Category Archives: Learning Environments

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To What Extent Should a Course Be Student Designed?

This post about my Physics/Phunsics class has been rattling around in my head for more than half a year now, and its a tough one. The reason it is tough is that it involves failure, and I don’t really enjoy writing about failures. Semi-clever ideas and things that work, yes. Failure, no. Let me come right out and say it: the Phunsics class just didn’t Read More →

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A Refugee From Science Packet Land

Last semester I had to say goodbye to a student who had to move out of town with his family. It happens, but its never fun when a student has to pick up and leave in the middle of a school year. This kid, we’ll call him Beathan, was pretty upset about the whole move and not terribly happy about going to a new school Read More →

Testing the quadrotor motors

Student-designed physics class 2: the return of Phunsics

I’m happy to announce the return of my student-designed Phunsics class for the 2013-2014 school year. If you’ve followed our previous work, you might want to skip ahead to phunsics2013.wordpress.com or the pics below to see what we’re doing at the moment. For some discussion of how I set up the class this year, read on. As in my experiment a couple years ago, I’m running my Read More →

Documenting Black Widow Behavior

Inquiry in AP Biology: Live It. Love It. Assess It?

In my last post I described how I might try to conduct my AP Biology class a lot like I conducted the (in)famous Phunsics Class of 2011-2012. (Phunsics side note: I saw one of the graduated seniors from that class recently. He told me the story of how over the summer he and another member of the phunsics class were at the local grocery store Read More →

THIS is why I love digital portfolios: what do my classes look like?

I’ve been asked a few questions lately about what my classes look like: Are your classes “flipped?” What kind of assignments do you give? How much lecturing do you do? I thought about writing a post answering these, but then today I was evaluating this portfolio and thought that I would just post a link to it instead. If you spend some time with this Read More →

Convergent classroom (standards-based grading) meets divergent class (phunsics): separate styles for separate courses

Scott McLeod recently asked this question in his post Reconciling Convergence and Divergence: How do you reconcile… principles of standards-based grading; “begin with the end in mind and work backwards;” understanding by design; and other more convergent learning ideas with… project-, problem-, challenge-, and/or inquiry-based learning; creativity; innovation; collaboration; and our need for more divergent thinkers? My answer: I don’t reconcile the two, nor am I Read More →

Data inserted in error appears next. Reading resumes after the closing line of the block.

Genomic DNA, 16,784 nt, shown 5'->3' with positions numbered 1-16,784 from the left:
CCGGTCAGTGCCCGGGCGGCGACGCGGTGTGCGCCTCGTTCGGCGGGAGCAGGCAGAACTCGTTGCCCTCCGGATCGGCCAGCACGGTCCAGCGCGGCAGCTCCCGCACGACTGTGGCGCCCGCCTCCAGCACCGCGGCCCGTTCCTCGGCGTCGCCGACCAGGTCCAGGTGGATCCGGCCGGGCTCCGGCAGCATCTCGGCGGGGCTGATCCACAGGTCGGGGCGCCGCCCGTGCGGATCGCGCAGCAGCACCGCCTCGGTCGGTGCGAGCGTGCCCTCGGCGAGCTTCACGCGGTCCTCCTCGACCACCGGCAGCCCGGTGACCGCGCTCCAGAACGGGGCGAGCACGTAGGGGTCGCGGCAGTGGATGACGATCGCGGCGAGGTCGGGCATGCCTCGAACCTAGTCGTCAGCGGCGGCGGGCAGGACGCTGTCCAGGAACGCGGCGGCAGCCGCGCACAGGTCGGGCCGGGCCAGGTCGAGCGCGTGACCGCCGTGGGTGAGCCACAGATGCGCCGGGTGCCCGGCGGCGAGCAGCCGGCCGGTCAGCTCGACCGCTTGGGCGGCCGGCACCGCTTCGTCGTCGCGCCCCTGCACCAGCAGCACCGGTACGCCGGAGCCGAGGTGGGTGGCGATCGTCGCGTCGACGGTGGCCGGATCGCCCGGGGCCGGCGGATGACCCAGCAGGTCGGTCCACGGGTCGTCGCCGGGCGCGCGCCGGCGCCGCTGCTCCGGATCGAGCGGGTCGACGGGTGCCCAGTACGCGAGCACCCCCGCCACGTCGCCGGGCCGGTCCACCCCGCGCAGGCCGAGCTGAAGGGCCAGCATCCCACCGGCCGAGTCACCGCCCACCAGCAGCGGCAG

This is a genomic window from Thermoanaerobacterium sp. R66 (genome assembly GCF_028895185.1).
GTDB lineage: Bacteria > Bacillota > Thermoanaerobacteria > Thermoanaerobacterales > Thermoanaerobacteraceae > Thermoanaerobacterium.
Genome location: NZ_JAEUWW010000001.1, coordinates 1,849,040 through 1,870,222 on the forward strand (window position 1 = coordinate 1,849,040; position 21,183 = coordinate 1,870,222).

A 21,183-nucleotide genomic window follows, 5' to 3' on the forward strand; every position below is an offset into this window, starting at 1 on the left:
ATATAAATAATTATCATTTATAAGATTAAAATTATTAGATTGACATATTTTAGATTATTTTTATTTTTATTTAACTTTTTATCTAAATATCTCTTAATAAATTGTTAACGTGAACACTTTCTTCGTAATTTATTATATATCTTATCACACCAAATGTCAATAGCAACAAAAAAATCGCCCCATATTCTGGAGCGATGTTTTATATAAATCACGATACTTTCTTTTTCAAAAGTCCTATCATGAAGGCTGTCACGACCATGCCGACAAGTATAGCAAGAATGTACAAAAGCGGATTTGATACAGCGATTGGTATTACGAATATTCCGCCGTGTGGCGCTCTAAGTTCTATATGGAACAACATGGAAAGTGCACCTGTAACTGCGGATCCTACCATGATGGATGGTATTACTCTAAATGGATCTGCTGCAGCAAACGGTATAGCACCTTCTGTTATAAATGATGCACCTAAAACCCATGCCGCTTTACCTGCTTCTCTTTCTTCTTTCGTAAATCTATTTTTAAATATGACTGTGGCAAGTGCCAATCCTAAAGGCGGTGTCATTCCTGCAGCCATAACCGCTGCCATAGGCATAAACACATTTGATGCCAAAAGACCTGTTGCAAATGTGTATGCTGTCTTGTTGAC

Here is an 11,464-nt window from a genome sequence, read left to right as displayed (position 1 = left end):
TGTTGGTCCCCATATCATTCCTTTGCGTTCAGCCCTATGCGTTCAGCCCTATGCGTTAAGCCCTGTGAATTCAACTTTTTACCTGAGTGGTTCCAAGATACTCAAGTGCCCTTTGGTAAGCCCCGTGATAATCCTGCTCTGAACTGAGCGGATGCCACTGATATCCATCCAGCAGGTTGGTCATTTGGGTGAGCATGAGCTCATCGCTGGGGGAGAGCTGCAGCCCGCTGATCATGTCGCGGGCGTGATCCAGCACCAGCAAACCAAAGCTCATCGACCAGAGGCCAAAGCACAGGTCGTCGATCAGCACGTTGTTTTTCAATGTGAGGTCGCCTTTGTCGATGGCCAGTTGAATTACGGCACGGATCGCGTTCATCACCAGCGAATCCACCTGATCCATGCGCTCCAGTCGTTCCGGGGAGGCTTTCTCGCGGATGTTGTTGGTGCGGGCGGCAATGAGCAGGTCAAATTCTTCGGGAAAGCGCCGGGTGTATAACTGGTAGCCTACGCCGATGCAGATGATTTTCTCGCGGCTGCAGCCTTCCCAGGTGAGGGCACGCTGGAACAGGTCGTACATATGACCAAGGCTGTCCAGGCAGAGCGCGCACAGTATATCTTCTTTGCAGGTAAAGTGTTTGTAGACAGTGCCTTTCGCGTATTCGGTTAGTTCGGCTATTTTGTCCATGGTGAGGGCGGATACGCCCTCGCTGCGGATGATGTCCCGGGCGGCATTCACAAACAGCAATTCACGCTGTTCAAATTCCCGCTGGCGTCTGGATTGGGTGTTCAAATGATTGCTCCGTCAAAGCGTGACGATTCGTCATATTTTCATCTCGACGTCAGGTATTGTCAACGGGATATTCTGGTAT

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A shift in focus: “about us” becomes “about them” in a student-designed physics class

What do you do with a physics class full of bright, independent, high school kids? Well of course you march through the physics textbook so they can learn how to plug and chug all the right equations turn the class over to them so they can do the experiments that they want to do. At least that’s the way I thought we’d try it this Read More →

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A fine balance

It’s been another phenomenal week in my physics class. We’ve got a definite groove going on in there that is about as student-centered as I can make it. We’ve got several different projects going on at once, still, but this week saw the successful completion and testing of our potato launcher (“its not a potato gun, its a potato accelerator”). Let’s just say that at Read More →

On Developing (or not) a Student-Designed Physics Course

I’ve been putting off this post for a while, even though some of these ideas have been kicking around in my head all summer. I suppose I haven’t wanted to have one of my pet ideas shot down by wiser heads. But now that the school year is almost upon us, and I’m looking over yet another Edge, it feels like time to throw this Read More →

Virtual Conference on Core Values: An open letter to my colleagues

What follows is my submission to the Virtual Conference on Core Values. I write this in the hope that it will lead to thoughtful discussions with my colleagues, wherever they may be. How do I help transform our school from a collection of glassy-eyed, bored teenagers to a community of learners? This is the question I’ve asked myself lately, and it shouts out my core Read More →

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